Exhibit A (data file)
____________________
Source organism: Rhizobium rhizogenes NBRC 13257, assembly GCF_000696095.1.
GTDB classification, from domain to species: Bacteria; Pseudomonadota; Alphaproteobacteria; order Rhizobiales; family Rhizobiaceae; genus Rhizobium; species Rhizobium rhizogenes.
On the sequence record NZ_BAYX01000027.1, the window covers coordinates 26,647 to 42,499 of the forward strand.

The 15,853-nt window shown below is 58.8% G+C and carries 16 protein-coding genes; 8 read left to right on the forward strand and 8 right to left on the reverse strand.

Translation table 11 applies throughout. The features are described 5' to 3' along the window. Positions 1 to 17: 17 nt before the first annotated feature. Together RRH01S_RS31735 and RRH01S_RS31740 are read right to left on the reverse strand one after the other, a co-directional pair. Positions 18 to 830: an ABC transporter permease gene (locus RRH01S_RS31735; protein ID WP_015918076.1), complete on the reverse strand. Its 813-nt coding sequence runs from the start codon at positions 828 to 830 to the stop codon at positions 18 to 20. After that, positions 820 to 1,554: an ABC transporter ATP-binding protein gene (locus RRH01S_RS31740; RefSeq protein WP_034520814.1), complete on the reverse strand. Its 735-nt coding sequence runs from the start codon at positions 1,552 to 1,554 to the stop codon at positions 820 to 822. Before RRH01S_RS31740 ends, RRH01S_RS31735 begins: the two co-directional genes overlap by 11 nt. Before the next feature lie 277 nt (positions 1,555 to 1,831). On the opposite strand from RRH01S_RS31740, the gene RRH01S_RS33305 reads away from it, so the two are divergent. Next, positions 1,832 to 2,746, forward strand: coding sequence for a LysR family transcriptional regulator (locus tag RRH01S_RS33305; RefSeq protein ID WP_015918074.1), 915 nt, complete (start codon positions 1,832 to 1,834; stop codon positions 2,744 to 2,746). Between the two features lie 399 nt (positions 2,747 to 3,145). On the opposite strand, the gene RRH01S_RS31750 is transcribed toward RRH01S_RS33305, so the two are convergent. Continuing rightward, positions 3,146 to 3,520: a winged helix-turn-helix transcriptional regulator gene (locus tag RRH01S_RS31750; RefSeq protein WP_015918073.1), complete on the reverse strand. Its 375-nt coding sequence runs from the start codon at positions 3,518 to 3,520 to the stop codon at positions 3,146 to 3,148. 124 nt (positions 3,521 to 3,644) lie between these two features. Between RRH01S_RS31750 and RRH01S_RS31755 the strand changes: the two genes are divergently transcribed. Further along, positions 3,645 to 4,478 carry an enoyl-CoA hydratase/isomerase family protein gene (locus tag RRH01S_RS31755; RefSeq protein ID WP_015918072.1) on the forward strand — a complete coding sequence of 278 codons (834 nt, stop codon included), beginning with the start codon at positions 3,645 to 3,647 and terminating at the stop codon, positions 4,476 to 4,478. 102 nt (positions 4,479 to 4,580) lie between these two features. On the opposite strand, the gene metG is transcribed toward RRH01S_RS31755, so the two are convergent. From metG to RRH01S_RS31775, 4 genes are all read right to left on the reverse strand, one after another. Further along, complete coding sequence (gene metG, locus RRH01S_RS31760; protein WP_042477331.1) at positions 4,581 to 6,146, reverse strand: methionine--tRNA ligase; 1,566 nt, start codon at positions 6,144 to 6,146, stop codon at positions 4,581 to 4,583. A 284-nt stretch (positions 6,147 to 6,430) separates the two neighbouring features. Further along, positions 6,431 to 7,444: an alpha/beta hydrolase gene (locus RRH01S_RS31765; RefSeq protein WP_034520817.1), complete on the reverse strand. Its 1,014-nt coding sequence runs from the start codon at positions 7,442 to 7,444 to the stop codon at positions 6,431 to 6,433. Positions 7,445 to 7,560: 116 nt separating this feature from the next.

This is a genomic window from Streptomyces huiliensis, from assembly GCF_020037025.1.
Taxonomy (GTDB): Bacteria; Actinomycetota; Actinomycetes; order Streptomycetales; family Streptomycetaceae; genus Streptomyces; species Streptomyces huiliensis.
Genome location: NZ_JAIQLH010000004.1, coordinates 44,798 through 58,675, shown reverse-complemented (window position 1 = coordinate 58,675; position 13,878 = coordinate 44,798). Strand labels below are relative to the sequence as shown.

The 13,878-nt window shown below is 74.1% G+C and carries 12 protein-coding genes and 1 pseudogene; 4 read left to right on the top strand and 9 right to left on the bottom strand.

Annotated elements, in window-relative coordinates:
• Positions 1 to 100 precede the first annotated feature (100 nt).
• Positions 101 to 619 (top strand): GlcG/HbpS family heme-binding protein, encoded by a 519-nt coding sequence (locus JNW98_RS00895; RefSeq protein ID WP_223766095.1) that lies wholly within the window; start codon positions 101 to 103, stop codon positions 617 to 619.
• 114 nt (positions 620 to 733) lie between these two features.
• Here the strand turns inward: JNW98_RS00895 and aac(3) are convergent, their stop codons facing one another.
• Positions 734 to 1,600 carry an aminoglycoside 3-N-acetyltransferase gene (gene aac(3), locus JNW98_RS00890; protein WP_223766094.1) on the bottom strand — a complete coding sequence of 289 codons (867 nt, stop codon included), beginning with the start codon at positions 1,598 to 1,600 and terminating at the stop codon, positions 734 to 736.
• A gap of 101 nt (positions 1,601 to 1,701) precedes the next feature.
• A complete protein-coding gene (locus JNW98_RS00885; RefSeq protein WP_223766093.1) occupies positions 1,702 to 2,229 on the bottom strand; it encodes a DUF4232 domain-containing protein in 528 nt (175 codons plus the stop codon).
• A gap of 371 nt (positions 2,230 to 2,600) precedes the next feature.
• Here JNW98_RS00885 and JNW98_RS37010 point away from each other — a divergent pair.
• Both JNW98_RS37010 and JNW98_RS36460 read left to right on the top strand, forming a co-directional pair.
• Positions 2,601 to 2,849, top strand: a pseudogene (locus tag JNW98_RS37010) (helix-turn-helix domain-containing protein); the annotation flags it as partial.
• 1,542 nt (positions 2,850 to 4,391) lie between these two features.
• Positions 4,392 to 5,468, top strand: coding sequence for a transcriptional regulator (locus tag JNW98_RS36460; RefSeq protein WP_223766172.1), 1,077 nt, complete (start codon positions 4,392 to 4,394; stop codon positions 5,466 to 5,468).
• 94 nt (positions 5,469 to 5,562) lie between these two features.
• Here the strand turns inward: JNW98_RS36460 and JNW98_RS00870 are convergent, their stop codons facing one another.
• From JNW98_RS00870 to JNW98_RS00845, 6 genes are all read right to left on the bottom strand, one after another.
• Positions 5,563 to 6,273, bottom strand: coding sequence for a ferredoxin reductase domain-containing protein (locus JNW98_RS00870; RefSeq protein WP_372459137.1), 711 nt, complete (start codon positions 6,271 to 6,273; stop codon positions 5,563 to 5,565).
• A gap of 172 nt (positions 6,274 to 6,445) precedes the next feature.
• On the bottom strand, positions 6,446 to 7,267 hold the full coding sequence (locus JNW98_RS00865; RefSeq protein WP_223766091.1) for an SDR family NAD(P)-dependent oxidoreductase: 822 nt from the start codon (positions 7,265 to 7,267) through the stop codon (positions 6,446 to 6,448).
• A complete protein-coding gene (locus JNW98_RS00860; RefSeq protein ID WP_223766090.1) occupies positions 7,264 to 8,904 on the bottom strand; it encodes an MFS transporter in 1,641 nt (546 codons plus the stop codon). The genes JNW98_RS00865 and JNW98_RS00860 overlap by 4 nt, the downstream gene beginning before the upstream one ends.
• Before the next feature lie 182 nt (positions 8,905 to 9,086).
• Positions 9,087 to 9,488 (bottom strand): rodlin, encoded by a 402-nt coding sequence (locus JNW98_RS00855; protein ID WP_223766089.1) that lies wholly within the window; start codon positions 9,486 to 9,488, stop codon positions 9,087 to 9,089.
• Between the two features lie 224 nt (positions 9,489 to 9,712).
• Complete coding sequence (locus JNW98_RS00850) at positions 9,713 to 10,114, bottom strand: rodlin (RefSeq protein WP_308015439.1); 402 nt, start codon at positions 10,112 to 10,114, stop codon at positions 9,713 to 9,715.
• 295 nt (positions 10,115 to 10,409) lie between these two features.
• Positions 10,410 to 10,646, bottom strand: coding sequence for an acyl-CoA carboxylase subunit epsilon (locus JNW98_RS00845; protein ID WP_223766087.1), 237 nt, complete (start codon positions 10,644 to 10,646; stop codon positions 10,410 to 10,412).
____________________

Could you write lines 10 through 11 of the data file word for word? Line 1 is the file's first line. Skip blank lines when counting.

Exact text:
Annotated elements, in window-relative coordinates:
• Positions 1 to 100 precede the first annotated feature (100 nt).